Modified Mustangs & FordsNews & Views
Making the Ford GT Street Legal
At first glance, the white Ford GT at the Detroit Auto Show looks like previous models, but it’s got some unique changes.
When you’re secretly developing an all-new, street-legal race car from scratch in less than a year, the trickiest part isn’t making it run—using a race-proven, twin-turbocharged six-cylinder took care of that worry for the GT. And, obviously, making it pretty wasn’t a problem. The real challenge wasn’t the racing part at all, it was the street-legal part. When the GT debuted at NAIAS in 2015, Ford described it as “production intent,” meaning that it was closer to a customer model than a show concept, but that the company couldn’t promise anything on the car would remain the same once it went into production.
We noticed a few details about the white GT at the Detroit show that were different than what we’d seen previously, so we sat down with Ford powertrain manager Paul Seredynski and got the rundown on the newest GT—the closest yet to what we’ll see from a production car.
The headlights and taillights of the white GT are very subtly different than those on the blue and silver show cars from 2015. “It’s so minor you probably couldn’t even see it if I put them side by side,” said Seredynski, but we did notice that the bulbs in the rear lights seemed less visible through the red surround than the earlier model.
2. Side Markers
“It’s all part of the process of federalization [making a car meet government requirements for safety and standardization],” said Seredynski, gesturing to the front and rear side marker lights embedded in the wheelwells of the GT.
Gone are the spindly, high-mounted mirrors of the concept, replaced with beefy glass on each side. “Europe and America have different rules for the field of view that the side mirrors must have,” said Moray Callum, vice president of design. “In order to sell the car worldwide with one mirror, it had to be a large one.”
4. Storage Space
The plans for trunk space in the GT was our first clue that the car might race Le Mans—rules of which require such street-car amenities as storage space. We now know for sure that Ford will be in France this summer, and you’ll notice cutlines in the nose of the car for a trunk that weren’t in the blue debut car.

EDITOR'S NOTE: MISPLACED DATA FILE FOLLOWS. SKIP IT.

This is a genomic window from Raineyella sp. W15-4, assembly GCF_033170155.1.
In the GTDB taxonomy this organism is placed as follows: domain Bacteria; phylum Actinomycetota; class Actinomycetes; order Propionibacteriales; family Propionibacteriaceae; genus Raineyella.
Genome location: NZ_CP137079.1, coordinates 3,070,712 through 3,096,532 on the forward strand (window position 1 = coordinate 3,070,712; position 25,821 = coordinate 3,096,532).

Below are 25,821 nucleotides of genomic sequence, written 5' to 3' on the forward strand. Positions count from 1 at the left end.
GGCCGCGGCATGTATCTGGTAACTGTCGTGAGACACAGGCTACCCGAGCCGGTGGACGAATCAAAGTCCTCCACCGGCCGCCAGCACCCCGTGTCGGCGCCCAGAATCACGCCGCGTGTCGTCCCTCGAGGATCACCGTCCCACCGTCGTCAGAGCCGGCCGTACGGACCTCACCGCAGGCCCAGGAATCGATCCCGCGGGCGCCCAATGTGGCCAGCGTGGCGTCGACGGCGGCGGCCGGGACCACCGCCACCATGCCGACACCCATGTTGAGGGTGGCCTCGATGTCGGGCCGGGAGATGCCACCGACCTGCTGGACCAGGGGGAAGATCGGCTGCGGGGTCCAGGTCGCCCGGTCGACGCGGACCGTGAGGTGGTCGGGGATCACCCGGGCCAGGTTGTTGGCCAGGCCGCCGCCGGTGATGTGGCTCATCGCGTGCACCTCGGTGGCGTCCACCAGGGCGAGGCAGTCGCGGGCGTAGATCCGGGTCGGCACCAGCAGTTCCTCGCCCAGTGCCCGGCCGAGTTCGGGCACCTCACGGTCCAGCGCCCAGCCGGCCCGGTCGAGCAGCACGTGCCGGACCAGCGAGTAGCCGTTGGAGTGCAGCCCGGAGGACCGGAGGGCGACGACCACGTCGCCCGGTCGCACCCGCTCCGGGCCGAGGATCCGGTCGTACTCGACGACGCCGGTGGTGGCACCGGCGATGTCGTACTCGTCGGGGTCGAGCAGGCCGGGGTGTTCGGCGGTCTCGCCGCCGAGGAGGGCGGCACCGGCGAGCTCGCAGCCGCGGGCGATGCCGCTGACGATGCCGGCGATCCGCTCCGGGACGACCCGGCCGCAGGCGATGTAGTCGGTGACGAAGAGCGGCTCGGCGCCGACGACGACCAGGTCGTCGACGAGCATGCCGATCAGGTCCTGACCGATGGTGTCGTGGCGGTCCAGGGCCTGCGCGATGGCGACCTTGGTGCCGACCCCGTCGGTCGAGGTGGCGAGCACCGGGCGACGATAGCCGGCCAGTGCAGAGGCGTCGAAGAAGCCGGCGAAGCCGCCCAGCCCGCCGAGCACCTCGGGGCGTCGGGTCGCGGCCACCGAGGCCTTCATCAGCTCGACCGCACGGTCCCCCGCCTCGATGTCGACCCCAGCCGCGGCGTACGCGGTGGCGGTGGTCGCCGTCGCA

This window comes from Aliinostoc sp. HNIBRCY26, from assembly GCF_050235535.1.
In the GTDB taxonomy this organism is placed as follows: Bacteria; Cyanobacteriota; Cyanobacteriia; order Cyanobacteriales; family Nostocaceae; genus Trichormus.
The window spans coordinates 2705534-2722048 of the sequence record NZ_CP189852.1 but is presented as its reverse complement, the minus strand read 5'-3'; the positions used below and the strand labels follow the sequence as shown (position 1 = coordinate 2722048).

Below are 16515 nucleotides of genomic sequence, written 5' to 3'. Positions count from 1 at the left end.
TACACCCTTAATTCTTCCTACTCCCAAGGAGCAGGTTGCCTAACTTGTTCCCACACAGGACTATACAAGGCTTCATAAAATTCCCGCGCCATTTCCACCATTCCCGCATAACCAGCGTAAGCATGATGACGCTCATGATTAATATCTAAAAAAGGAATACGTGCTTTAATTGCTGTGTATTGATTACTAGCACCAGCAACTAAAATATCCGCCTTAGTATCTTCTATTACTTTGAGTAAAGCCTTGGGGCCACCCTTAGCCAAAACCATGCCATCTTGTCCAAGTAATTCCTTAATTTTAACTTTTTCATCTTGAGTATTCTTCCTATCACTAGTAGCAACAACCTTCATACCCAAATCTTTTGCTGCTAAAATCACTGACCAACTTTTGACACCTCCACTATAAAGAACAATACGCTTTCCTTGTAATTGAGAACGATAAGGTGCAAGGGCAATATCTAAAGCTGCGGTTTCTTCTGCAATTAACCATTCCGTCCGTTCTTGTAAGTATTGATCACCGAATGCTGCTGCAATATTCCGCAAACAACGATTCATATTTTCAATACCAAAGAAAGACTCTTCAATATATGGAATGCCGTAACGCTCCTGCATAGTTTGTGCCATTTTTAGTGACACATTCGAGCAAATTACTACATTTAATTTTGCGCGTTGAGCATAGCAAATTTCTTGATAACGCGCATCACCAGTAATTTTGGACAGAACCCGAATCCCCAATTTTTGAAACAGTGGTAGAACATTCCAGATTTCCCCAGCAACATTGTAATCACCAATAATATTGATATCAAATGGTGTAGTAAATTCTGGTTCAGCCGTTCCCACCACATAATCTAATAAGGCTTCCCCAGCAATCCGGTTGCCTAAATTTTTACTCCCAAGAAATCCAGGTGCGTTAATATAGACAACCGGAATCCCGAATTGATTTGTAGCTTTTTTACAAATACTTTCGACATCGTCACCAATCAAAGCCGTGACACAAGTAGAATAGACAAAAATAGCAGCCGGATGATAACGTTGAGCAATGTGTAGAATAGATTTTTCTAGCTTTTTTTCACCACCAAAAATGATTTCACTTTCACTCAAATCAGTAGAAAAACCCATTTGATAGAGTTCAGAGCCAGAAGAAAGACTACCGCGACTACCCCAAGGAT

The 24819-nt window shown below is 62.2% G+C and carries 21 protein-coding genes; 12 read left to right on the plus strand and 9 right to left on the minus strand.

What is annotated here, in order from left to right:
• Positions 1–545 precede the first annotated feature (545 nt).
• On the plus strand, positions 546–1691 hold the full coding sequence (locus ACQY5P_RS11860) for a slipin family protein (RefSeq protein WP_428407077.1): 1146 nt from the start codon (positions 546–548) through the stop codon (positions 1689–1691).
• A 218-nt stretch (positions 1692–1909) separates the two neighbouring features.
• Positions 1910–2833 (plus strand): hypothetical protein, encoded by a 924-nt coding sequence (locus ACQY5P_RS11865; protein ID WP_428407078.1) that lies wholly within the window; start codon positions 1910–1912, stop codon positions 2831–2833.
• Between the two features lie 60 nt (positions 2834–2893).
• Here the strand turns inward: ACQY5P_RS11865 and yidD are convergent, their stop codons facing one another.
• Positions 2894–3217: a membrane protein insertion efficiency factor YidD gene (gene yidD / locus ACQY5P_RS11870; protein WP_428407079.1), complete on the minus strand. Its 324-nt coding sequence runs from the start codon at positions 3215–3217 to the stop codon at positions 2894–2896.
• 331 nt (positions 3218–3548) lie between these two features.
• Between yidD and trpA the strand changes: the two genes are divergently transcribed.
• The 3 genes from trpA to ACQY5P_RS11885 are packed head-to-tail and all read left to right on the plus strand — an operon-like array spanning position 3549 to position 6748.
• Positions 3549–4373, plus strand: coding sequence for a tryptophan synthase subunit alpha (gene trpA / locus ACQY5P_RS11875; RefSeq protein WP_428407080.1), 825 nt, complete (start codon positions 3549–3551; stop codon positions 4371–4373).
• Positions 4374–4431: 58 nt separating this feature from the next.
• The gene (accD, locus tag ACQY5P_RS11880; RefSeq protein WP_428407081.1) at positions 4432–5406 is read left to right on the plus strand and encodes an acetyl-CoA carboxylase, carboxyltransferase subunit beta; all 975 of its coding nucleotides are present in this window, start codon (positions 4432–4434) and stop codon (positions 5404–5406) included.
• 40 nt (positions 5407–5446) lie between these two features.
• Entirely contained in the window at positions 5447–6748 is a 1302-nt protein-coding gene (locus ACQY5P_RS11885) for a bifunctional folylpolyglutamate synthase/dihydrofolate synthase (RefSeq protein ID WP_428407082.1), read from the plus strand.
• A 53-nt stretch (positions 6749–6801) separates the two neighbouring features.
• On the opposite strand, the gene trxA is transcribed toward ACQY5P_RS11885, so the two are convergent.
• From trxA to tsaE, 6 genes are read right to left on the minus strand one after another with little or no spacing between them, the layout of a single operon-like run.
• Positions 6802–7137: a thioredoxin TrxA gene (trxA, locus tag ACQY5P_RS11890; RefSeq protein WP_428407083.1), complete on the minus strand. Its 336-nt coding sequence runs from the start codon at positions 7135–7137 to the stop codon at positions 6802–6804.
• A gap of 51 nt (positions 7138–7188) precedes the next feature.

5. Leather Interior
Alcantara is lighter and less slippery than leather, so track-focused cockpits tend to be covered with it. The GT will also offer an optional leather interior in a variety of colors, including (maybe, Ford still promises nothing) this eye-catching “Launch Control” orange. Notice that the brake calipers are painted to match.
6. Shiny Carbon
“We’re working out ideas for what will be standard and what will be an option,” said Seredynski, pointing out the glossy carbon details in the GT’s interior. “Even when it’s shiny, though, every bit of carbon in this car is real. If you see carbon, it’s part of the car’s structure.”
7. Moving Aero
The white car is programmed to show off its movable wing and adjustable ride height, flipping the downforce-improving spoiler up to demonstrate its airbrake qualities, then tucking it away and hunkering down to look streamlined and sleek.
Some of the other developments of the GT aren’t visually obvious. The GT will be programmed with several smart modes that will be even more sophisticated versions of the Street/Sport/Race options found in most current performance cars. The computer will know how warm the engine is, how cold the tires are, and what kind of driving you’re doing and will adjust steering feel, throttle response, and stability controls to offer you the perfect boost—or stay out of your way. Hit the brakes hard at high speed and the wing will act as an airbrake, but it will know not to do that if you’re just in stop-n-go traffic. Should be cool, we can’t wait to see it in action!